Chocolate to start the day: as we sat down with our hot chocolate just after his shop opened, Timothy custom-made some truffles on the spot with fresh apricots because Michelle had told him I like them (I do!) and he set some in front of us to try. (I really do!) Exquisite.
As was his violet truffle: I grew up in a house in the Maryland woods with wild violets growing in the grass, with parents with the good sense to consider them the flowers that they were, beautiful purple treasures with perfect leaves. This was the essence in chocolate of a happy childhood. Seriously, if you’re ever in this area you need to try this man’s handiwork.
We swung by the next block on our way home.
It was Mr. M who opened the door. I was very glad to see him; he hadn’t been at the annual block party the last two years as far as I knew and I wasn’t sure he was still with us but I’d been afraid to ask. His wife had once asked me, Do you remember, in this neighborhood in ’53 when…
And I’d grinned, I wasn’t born yet.
So yeah, they were homeowners here 62 years ago.
We had a perfectly lovely conversation. I offered to hoist that errant tree branch back over the fence to our side and to help trim back some of their heavenly bamboo that’s up against the fence if they would like some help with it. (I didn’t say, you’ve always kept everything just so and it’s growing wild this year; are you guys okay?)
He laughed off the part about my tree branch and said it was fine and that I was welcome to trim any time, not to worry, and he thanked me for the offer to help. He’s a lovely old gentleman. I woke up this morning after yesterday’s angst feeling like it was going to be no biggie, and it was way better than no biggie: he was a delight.
Off to Purlescence‘s knit swap. Bring some, take some, the only rule at the table is be nice. One of the skeins I was bringing was a pre-wound cake of hand dyed sock yarn, and it was a perfectly nice sock yarn but it was shades of taupe and beige on the orange side and I was never going to knit those colors no matter how much I liked the person who’d dyed them (who has since closed her business. I’ve had it awhile.) I knew Kevin would love it, though.
I walked in through those doors and Kevin was right there on the other side. I told him as I dug it out of my purse that I’d pulled it out of my stash thinking specifically of him and he held out his hands for it with a big grin, not letting it even land on the table, proclaiming it his favorite colors and that he was going to knit himself socks out of it.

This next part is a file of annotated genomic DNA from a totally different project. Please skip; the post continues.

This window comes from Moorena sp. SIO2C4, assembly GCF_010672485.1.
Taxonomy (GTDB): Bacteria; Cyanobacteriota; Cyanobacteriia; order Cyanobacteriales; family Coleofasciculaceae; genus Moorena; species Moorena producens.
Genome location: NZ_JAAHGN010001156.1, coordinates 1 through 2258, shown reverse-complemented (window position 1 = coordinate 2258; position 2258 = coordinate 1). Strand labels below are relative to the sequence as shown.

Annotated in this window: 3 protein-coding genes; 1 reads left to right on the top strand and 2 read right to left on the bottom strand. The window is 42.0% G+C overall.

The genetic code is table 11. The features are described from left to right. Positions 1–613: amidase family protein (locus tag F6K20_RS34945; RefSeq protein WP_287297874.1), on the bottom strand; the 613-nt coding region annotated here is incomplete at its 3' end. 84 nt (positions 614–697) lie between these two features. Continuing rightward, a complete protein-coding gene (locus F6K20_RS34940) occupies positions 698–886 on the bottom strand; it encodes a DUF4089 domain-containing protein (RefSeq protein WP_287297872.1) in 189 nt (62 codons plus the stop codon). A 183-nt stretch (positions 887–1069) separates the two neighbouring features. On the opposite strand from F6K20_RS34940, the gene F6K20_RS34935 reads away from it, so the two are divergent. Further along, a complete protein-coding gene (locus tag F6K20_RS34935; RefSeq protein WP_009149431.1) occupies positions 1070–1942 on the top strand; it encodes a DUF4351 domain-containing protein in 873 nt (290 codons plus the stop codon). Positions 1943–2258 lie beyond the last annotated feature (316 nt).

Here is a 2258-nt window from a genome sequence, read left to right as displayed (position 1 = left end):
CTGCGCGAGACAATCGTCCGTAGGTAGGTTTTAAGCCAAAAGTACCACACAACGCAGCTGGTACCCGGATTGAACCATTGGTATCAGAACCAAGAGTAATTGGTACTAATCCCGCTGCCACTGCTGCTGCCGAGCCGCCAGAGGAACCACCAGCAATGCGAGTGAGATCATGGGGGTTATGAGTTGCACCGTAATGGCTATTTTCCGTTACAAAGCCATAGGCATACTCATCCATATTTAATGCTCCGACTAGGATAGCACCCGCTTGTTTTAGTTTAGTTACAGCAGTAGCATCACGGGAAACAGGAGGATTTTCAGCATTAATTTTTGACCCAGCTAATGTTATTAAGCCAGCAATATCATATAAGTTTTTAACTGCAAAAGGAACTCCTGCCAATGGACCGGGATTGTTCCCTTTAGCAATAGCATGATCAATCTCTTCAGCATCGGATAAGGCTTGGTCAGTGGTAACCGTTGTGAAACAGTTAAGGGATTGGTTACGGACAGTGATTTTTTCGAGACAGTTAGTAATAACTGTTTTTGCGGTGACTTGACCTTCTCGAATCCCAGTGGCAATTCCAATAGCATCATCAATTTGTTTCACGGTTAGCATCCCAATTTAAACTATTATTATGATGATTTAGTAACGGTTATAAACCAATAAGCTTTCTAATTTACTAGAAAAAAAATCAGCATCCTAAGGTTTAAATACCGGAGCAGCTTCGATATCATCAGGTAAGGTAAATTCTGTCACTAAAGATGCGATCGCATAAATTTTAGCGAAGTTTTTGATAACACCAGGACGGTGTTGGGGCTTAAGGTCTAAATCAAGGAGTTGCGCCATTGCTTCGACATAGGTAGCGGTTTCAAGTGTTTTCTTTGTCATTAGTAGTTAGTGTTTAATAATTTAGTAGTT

Next thing I knew, though, Kathy had that distinctive cake in her hands. I grinned; she told me Kevin knew it would be her favorite, it was, and so he’d instantly passed it along to her.
You can see where this is going.
There were quite a few quite nice yarns and people were admiring them but waiting to see: if someone clearly wanted to pounce on something, then it was clearly meant for them and there you go. People were giving others a chance first, again and again.
I ended up with a skein of Malabrigo that I knew exactly what sale that dyelot had come from. I’d used up all of mine from it. Malabrigo was still a new company then. And there on the floor was the back of a large cotton sweater that had been going to have drop shoulders, i.e. it was knit straight up from the bottom with no armscyes. The shoulder stitches were cast off and the back of the neck stitches were on a holder with two more big skeins of very soft cotton stuffed in the bag with it.
All I had to do was rip back two rows and then cast off and voila! A washable baby carseat blanket, there you go.
I tried to find out whose it had been so they could have that near-instant baby gift; after all, they’d done the work. I got nowhere. When I wistfully mentioned that to someone, they said most of the projects on that table were there because their knitters never wanted to work on them again.
This was true: I had dropped off six or seven skeins of a yarn I’d ordered from China that the seller had claimed was silk/cashmere. It most emphatically was not. It was bamboo, maybe with some acrylic and the very barest amount of animal hair of undistinguishable source. But given what it was really made of, whatever that was, the lacework I’d done in it utterly refused to block out of being a crumpled rag.
I’d put a note in the bag describing why I’d bought it, what it wasn’t, and how it had (mis)behaved. The yarn was nice to the touch but I had put hours into the lie that it was to me. If someone else took it with fiber-reality expectations, it actually could work out quite nicely for them.
Me, I never wanted to see it again.
Someone else definitely did–it disappeared off that table in no time. That was gratifying. I hope they love it.
And there was a sock. A small, single sock. Its mate had apparently never been knit and there was no yarn there that matched it–it was on its own.
I have cold feet in the winter but don’t like it that when I finally warm up enough not to need warm socks on my feet, it wakes me up to kick them off. A single sock insulating my cold feet from each other as I fall asleep is all I need.
And so someone’s sock found a happy home where its wooly handknittedness is keenly appreciated. It even fits. (I think I actually have a matching skein…Stitches West a few years ago and that Canadian guy, right? What was his name? Shelridge Farm! Yeah I bought some too. Here let me go look in my stash…)
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